Jenks, who had been placed on the disabled list on May 5 because of right biceps tendinitis, worked in a pair of games for Pawtucket last weekend and pronounced himself ready to pitch in for Boston, hoping to thrive in his setup role now that he is healthy.
Jenks made his return against his former team, the Chicago White Sox, bringing back into the open the angry give-and-take war of words he had with White Sox manager Ozzie Guillen this past spring after signing with Boston as a free agent.
"I'm back at 100 percent. My arm is feeling great," said Jenks before allowing two hits but no runs in the eighth inning of Boston's 10-7 loss to Chicago on Tuesday. "I was throwing the ball well [in Pawtucket] and was commanding all my pitches. I'm just happy to be healthy and able to go out there and earn my paycheck."
Jenks, who signed a two-year, $12-million deal with the Red Sox, hardly was earning his salary before going on the disabled list. He was 1-2 with an ugly 9.35 ERA. It turned out that Jenks was hurt more than he was letting on.
"It was close to a major tear. For a solid two-plus weeks I was feeling it. Unfortunately we didn't catch it in time. I was stubborn and tried to pitch through it and didn't tell anybody about it," said Jenks.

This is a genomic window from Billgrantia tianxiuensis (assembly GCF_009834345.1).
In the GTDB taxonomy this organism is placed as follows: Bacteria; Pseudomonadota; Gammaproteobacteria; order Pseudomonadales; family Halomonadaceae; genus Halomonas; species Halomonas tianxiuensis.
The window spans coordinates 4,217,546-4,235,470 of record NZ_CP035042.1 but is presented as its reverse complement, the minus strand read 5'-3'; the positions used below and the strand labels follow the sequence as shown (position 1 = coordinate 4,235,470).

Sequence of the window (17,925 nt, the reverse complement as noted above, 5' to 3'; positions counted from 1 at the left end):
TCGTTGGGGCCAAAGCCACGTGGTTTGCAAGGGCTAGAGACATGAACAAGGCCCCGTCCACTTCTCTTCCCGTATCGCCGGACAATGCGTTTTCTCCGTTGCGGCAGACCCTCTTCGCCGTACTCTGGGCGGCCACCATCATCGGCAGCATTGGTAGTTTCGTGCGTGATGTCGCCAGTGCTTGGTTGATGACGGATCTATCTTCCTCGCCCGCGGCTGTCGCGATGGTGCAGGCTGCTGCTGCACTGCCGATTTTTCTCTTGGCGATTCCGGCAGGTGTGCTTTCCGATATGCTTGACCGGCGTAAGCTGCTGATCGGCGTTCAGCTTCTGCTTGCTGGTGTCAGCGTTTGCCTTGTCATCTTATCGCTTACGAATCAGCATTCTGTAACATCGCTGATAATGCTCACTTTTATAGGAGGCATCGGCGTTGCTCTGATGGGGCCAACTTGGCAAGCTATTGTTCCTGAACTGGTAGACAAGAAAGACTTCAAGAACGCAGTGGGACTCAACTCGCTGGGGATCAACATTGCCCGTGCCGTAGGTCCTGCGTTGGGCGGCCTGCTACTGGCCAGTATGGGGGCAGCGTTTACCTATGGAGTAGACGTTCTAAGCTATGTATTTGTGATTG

So Jenks was in the bullpen Tuesday night and manager Terry Francona said before the loss that he wouldn't hesitate to use Jenks in his usual role, though a luxury of easing him back into the flow with a big lead appealed to the skipper.
In getting in the game Tuesday night, Jenks pitched against the only other major league organization he has known. In five years with the White Sox, Jenks saved 173 games. Overall, he was 14-18 with a 3.40 ERA.
It doesn't matter, said Jenks, that he had been activated in time to face Chicago, even though he and Guillen have traded pointed barbs.
"If it was any team I would have the same mentality coming off the DL. I'm not going against Ozzie. I'm going against the Chicago White Sox," said Jenks before the game. "That [the public sniping] is water under the bridge. I'm here with the Red Sox. As much as I enjoyed the time in Chicago, my thoughts are here. Sure I regret it [the spat]. I spent a lot of time there, did some great things. It's going to be weird [facing former friends on the White Sox], but once the game starts, it's just business."
Steven Krasner is a regular contributor to ESPNBoston.com.